October 31, 2009

1987: Eric Dickerson Traded to Colts

As the trick-or-treaters made their way around America’s neighborhoods on the night of October 31, 1987, the news broke of a blockbuster three-team trade that sent Eric Dickerson, the NFL’s leading rusher in three of the past four seasons, from the Los Angeles Rams to the Indianapolis Colts. As befitting a player of Dickerson’s stature, the deal was a large one that involved a total of 10 players and draft picks.

Dickerson had been a sensation from his first season in the league, leading the NFL as a rookie with 1808 yards rushing (still the record for a first-year back) in 1983. He followed that up in ’84 by breaking O.J. Simpson’s single-season rushing record with 2105 yards. By the end of the 1986 season he had run for a total of 6968 yards on 1465 carries for a 4.8 average gain per carry and 55 touchdowns – staggering numbers for just four years.

However, by 1987 all was not well between the star running back and the Rams front office. Dickerson had held out in 1985, missing the first two games of the season, and now was asking to renegotiate a contract that was paying him $682,000. Tired of the constant contract bickering and concerned that Dickerson’s attitude was having a bad effect on the team, the Rams decided to swing a deal – provided, of course, that they could receive ample compensation in a trade. The team was off to a dreadful 1-5 start (the only win was registered by replacement players during the players’ 24-day strike) and was looking to re-stock for the future.

The complex deal that was hammered out started off with the Buffalo Bills trading RB Greg Bell along with two number one draft picks (1988 and ’89) and a second round pick in 1989 to the Colts for the rights to LB Cornelius Bennett, who had been their #1 draft pick in ’87 (second overall in the entire draft) but who was holding out for more money than the team was willing to pay. Indianapolis turned around and dealt Bell, RB Owen Gill, all three Buffalo draft choices, plus their own #1 pick in 1988 and #2 choices for 1988 and ’89 for Dickerson.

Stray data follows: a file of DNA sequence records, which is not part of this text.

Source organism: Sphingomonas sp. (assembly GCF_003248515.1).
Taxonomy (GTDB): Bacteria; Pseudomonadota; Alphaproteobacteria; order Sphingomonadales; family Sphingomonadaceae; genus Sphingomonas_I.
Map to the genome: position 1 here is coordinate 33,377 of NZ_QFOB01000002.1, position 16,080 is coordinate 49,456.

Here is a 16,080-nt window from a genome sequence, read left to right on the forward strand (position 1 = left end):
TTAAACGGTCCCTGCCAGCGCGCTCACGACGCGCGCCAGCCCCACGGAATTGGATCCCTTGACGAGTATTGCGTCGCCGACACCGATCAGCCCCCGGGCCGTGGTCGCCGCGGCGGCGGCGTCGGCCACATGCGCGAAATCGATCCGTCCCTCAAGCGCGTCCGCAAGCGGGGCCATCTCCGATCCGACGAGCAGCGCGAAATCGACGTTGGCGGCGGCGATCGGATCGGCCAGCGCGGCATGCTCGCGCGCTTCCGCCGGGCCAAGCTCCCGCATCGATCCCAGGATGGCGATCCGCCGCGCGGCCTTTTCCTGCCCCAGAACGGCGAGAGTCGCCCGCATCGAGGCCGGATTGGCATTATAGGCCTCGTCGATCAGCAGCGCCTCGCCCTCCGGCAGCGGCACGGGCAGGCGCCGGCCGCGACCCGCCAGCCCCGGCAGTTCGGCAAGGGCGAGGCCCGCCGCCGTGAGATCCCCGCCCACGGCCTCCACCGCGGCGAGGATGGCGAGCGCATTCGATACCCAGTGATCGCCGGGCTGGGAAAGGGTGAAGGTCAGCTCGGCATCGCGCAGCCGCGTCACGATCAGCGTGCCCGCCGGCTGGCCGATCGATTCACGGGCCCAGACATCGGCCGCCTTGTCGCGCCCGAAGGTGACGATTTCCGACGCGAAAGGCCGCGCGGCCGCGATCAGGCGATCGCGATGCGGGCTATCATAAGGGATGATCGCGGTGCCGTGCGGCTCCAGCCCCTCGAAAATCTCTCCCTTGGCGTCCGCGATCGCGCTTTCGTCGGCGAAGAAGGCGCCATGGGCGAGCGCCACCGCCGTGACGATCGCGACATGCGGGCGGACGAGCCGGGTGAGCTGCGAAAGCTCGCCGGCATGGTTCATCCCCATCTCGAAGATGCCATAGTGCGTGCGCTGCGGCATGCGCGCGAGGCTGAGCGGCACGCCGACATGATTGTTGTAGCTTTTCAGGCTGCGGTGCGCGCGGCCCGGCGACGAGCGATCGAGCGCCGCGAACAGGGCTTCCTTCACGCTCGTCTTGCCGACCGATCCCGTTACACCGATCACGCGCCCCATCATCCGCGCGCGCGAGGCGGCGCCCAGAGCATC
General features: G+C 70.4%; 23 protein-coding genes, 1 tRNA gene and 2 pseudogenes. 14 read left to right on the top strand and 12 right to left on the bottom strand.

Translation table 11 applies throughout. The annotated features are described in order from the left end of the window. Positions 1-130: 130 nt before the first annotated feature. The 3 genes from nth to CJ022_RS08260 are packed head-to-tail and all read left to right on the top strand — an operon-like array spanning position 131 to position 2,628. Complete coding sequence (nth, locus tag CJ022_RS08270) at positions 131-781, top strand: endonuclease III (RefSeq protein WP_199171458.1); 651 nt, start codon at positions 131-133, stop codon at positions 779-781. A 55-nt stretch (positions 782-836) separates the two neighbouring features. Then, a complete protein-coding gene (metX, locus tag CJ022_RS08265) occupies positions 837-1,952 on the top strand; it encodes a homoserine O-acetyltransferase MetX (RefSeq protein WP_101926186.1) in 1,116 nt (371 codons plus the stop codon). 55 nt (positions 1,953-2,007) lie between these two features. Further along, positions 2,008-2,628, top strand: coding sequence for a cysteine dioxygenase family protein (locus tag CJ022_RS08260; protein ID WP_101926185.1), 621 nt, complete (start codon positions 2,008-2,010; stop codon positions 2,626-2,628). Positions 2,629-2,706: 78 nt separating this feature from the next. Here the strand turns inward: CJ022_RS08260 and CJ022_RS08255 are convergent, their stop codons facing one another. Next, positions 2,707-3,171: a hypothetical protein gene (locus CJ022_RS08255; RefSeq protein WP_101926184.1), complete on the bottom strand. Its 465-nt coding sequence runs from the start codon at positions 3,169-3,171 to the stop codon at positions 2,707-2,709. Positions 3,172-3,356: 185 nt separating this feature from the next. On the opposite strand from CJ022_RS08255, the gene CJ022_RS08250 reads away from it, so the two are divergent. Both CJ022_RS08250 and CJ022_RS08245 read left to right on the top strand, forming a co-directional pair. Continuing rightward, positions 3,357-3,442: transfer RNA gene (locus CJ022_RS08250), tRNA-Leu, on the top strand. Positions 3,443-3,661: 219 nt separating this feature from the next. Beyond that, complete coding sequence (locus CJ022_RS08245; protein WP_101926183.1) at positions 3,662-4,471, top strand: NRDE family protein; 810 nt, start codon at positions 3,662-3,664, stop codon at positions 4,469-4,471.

How did it all turn out? Well, for Dickerson it resulted in a four-year contract worth $5.6 million dollars and being reunited with his college coach at Southern Methodist, Ron Meyer, who was now head coach in Indianapolis. He was in uniform the next day with the Colts and proceeded to run for 1011 yards in the remaining nine games. The Colts won the AFC East with a 9-6 record, making it to the postseason for the first time since they were the Baltimore Colts in 1977.

Buffalo also received an immediate boost from the addition of Bennett, who started the last seven games at outside linebacker and recorded 8.5 sacks. He would go on to be selected to five Pro Bowls with the Bills.

As for the Rams, they rallied to finish the season at 6-9. RB Charles White, a Heisman-winning disappointment in Cleveland, stepped into Dickerson’s position and led the league in rushing (1374 yards to Dickerson’s combined total of 1288). Greg Bell didn’t contribute much the rest of the way in ’87, but had thousand-yard rushing seasons in 1988 and ’89 and scored a total of 31 touchdowns. Owen Gill, on the other hand, appeared in one game and was gone for good. The two #1 draft choices that they picked up in the deal turned out to be RB Gaston Green (did little with the Rams but had a couple of good years with Denver) and WR Aaron Cox (showed promise as a rookie but regressed thereafter), and the #1 draft choice for 1989 was RB Cleveland Gary (led the NFL with 14 rushing TDs in 1990, but was inconsistent and prone to fumbling). The extra #2 choice in 1988 went for LB Fred Strickland (started 27 games in 5 years with LA), and the two second round choices in ’89 were used for LB Frank Stams (16 starts in 3 years with the Rams) and DB Darryl Henley (decent player who started 54 games over 6 seasons and returned punts).

Moreover, the Rams rebounded to return to the postseason in 1988 and ’89, getting all the way to the NFC Championship game in the latter season, before falling into a steep decline that wouldn’t be reversed until the franchise was in St. Louis. The cache of draft choices obtained in the Dickerson deal failed to translate into longer-term success.